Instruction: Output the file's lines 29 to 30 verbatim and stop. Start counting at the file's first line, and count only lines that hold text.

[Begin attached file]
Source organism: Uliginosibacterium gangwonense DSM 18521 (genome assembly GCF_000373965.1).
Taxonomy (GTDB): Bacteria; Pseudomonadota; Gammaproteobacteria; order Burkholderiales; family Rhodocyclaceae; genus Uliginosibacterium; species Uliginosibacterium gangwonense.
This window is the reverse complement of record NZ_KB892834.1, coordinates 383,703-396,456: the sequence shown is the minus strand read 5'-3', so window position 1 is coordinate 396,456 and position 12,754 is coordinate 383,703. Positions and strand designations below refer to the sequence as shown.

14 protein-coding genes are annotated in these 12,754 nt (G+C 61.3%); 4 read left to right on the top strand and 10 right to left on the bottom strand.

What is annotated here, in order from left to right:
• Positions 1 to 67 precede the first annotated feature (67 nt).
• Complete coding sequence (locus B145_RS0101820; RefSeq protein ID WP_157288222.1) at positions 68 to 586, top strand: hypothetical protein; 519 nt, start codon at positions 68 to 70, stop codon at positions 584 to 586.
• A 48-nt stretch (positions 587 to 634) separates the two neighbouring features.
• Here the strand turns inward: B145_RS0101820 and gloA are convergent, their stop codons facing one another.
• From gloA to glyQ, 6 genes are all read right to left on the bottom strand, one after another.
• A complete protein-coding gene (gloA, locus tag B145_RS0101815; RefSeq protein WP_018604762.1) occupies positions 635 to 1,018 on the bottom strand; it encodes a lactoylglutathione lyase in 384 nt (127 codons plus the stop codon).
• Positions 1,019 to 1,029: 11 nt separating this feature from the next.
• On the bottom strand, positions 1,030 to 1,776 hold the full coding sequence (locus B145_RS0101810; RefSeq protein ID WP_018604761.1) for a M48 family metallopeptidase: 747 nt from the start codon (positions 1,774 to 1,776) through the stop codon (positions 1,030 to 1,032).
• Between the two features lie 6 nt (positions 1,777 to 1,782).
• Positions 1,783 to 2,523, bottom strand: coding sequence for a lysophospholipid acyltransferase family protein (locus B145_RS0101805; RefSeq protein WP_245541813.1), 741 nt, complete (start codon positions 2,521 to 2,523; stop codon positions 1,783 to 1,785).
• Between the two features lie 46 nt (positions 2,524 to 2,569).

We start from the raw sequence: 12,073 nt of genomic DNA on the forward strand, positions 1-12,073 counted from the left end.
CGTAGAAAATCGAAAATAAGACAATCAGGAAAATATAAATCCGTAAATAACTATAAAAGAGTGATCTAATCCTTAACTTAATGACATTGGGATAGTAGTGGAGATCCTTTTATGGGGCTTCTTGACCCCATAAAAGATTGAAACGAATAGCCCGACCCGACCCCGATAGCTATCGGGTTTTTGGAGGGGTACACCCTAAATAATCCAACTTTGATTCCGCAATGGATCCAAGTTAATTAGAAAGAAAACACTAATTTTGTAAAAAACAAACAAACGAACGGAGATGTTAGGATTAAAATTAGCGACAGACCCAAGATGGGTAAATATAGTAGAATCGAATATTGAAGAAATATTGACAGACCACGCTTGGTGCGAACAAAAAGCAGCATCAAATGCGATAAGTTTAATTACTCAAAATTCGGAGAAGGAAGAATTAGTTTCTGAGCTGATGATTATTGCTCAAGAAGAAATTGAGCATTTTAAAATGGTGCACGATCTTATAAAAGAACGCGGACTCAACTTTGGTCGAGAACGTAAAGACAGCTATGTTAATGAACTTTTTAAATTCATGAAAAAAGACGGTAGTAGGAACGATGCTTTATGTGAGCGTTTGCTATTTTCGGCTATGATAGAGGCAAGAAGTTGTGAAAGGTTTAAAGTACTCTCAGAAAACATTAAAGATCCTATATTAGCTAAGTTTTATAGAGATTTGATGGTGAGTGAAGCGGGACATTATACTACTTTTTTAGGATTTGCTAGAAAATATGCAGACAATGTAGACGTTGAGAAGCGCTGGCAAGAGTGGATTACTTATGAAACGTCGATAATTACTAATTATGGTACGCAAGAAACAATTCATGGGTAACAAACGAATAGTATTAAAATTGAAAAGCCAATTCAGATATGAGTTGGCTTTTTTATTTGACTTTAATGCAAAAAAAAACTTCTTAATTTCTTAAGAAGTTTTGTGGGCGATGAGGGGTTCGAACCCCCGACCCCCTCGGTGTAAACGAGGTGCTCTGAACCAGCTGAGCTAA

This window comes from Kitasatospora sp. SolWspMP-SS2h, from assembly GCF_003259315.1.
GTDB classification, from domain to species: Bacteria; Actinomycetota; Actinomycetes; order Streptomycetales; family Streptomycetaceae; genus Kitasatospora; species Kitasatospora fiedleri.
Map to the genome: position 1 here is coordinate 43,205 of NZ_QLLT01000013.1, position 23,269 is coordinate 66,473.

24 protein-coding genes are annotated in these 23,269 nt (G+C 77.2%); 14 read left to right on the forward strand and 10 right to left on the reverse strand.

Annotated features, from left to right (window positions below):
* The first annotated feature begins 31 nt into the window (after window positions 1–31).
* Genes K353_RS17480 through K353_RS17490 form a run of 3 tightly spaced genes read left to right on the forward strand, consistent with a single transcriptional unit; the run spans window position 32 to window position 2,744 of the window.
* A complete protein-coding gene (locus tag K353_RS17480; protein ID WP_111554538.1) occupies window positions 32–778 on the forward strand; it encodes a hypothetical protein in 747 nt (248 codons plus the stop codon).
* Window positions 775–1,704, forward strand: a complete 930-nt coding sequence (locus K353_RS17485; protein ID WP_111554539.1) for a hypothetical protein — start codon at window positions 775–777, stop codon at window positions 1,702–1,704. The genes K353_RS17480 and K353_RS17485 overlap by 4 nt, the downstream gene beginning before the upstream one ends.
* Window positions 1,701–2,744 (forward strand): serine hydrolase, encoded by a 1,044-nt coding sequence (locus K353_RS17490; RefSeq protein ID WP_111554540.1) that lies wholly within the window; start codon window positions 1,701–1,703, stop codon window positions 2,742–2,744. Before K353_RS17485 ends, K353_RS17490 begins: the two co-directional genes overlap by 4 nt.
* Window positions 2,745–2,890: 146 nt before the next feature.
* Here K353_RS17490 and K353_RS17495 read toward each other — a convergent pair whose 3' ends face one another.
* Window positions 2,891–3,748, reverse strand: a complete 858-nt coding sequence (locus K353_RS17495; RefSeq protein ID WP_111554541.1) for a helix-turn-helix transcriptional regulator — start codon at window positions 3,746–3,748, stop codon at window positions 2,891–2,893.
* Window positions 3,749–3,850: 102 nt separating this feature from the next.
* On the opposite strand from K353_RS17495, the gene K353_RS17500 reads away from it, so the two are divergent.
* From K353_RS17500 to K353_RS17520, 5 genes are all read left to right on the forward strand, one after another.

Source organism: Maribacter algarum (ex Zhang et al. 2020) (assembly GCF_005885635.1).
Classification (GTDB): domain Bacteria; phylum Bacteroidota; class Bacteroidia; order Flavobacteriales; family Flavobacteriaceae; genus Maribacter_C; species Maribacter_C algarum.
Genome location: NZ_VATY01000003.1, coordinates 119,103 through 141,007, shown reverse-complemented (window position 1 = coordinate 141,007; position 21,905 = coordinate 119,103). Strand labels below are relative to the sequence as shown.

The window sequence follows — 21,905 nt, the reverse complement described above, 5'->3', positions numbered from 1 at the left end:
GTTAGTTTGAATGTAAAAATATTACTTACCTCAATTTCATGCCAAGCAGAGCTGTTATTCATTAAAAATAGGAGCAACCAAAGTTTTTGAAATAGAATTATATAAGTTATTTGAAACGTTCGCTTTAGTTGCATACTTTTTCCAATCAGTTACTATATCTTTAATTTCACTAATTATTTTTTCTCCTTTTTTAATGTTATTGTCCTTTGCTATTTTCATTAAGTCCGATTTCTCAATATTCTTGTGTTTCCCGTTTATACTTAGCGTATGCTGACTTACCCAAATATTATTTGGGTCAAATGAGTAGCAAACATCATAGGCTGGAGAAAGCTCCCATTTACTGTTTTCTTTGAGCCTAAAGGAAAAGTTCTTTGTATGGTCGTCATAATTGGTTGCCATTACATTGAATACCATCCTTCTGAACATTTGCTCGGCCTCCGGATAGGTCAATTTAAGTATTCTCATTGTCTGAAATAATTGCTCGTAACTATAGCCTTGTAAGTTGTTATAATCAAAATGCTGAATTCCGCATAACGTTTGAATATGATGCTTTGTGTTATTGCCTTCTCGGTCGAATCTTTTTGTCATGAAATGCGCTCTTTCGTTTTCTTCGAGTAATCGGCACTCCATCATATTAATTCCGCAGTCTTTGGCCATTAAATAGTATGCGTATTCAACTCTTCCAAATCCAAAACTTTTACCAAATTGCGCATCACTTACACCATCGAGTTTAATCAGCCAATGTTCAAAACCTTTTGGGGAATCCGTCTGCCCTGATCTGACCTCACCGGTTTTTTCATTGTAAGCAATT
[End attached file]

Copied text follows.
* Window positions 2,745–2,890: 146 nt before the next feature.
* Here K353_RS17490 and K353_RS17495 read toward each other — a convergent pair whose 3' ends face one another.